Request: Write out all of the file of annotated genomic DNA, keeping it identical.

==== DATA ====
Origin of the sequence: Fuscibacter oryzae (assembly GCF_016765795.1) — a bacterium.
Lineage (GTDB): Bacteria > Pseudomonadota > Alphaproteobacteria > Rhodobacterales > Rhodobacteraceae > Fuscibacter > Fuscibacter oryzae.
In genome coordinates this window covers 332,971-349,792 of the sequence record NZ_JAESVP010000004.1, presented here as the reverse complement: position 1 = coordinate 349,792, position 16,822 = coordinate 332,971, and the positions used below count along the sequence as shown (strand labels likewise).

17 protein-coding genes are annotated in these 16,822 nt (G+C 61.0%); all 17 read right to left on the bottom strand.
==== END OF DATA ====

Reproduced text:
Origin of the sequence: Fuscibacter oryzae (assembly GCF_016765795.1) — a bacterium.
Lineage (GTDB): Bacteria > Pseudomonadota > Alphaproteobacteria > Rhodobacterales > Rhodobacteraceae > Fuscibacter > Fuscibacter oryzae.
In genome coordinates this window covers 332,971-349,792 of the sequence record NZ_JAESVP010000004.1, presented here as the reverse complement: position 1 = coordinate 349,792, position 16,822 = coordinate 332,971, and the positions used below count along the sequence as shown (strand labels likewise).

17 protein-coding genes are annotated in these 16,822 nt (G+C 61.0%); all 17 read right to left on the bottom strand.